According to Siren, the socks “measure foot temperature to help reduce your risk of ulcers.” The company adds, “Rising foot temperature indicates that inflammation is developing, which may be a sign of injury.”

Siren smart socks send information to health professionals, helping them find injuries that patients may not be feeling. The company says, “This may help reduce the risk of diabetic foot ulcers and other foot complications.”

Another company that has developed smart socks is Owlet from Canada. Owlet’s technology focuses on babies. The company says that the socks “Track your baby’s heart rate and oxygen while they sleep and [sends] notifications if baby needs to be checked on.”

Helping Runners Improve Technique and Track Progress

To ensure that runners avoid running styles that could lead to injury, a company called Sensoria has developed a solution: Sensoria smart socks. The company promises that by using these socks, you will ensure that you are not one of the “65% of runners [that] get injured each year.”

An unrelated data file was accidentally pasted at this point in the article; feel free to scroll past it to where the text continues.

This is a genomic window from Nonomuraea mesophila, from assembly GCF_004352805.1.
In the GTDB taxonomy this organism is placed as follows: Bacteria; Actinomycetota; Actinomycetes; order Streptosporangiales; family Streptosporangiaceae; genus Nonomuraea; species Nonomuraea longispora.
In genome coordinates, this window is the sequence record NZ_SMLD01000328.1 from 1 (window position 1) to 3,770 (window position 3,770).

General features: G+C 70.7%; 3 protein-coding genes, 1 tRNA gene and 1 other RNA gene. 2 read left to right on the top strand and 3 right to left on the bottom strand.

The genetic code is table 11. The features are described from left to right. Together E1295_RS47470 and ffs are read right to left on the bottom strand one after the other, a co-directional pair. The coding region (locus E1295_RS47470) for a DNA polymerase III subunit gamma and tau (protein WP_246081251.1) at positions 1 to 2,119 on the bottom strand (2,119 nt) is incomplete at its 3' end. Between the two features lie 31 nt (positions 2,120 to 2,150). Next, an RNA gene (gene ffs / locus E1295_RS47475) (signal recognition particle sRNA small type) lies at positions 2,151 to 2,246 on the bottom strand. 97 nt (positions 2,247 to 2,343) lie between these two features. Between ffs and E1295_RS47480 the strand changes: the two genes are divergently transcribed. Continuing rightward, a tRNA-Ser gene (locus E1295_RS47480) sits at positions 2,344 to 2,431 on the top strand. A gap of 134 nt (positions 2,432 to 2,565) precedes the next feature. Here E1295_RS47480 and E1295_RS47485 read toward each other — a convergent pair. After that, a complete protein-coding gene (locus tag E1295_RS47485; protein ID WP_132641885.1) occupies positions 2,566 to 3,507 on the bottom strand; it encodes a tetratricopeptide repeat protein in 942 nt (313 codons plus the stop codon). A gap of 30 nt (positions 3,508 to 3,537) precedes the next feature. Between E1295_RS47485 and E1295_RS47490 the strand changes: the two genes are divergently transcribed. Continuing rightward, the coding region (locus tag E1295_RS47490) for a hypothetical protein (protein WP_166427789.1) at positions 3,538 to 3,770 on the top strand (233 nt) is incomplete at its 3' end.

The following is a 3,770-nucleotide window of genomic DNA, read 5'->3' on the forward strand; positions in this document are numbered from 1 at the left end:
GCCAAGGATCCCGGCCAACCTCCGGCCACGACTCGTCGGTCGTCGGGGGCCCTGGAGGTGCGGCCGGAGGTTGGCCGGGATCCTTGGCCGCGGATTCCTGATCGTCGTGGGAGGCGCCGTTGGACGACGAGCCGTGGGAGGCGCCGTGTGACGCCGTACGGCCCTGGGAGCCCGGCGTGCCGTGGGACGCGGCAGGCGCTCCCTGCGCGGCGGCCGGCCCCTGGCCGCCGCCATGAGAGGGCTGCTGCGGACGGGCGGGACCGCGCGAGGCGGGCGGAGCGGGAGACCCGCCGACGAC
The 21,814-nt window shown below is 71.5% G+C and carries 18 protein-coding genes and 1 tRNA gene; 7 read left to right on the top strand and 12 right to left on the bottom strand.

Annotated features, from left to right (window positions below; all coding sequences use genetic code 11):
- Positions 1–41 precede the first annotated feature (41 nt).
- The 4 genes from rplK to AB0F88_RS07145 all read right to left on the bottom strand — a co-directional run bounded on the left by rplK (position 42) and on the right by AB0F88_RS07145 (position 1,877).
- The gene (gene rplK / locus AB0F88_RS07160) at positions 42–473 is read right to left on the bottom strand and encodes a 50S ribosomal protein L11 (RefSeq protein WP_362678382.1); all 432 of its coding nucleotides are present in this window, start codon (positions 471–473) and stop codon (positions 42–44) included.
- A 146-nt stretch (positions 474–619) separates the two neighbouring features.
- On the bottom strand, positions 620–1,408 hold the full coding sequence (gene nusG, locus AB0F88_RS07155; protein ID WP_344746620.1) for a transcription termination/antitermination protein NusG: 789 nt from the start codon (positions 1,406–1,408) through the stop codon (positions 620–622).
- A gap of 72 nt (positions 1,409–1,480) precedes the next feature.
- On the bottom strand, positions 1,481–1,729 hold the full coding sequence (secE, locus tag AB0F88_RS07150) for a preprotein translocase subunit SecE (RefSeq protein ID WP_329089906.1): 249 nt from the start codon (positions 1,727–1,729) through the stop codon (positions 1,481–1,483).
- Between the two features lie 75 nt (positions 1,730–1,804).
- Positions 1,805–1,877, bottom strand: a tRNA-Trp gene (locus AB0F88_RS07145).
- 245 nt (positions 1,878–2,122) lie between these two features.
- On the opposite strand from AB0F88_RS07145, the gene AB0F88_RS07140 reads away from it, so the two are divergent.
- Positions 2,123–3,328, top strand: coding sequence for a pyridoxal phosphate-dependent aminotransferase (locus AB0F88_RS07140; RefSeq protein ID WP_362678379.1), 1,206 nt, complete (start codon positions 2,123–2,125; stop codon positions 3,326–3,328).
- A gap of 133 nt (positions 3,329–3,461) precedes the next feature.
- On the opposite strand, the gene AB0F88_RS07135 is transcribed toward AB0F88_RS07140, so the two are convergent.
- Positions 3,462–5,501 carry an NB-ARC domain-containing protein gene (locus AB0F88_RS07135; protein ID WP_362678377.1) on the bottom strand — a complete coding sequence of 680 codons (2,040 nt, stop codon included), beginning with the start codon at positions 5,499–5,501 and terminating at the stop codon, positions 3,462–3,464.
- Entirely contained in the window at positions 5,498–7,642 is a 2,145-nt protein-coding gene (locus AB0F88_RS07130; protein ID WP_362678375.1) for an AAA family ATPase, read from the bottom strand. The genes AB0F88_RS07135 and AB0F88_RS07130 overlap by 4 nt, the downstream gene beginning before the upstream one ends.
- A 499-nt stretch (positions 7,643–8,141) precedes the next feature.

Sensoria smart socks are designed to monitor how a runner comes into contact with the ground while running.

When you strike the ground with the heel or ball of your foot, the socks will send an alert.

The sensors on Sensoria smart socks can also count the steps that the wearer takes. The metronome feature or voice feedback will tell you if you are running the desired steps per minute. Added to this, the company promises that “The Sensoria Virtual Coach within the app continuously monitors your running form and provides you real-time feedback through audio and video cues during your run.”

In part 2, scheduled for Friday December 10th we’ll explore the Technology


About Sportswave



Sportswave Productions is located in Delta, BC.
Sportswave promotes/broadcasts Amateur Sports within the Lower Mainland.
He was recognized by Ravi Kahlon, BC’s MLA Minister for Jobs, Economic Recovery and Innovation in September 11, 2017.
In December 2022 he was Awarded the Queen Elizabeth II Platinum Jubilee Pin.
Awarded Rotary Paul Harris Fellow Award for tangible for significant assistant given for the better understanding and friendly relations among peoples of the world.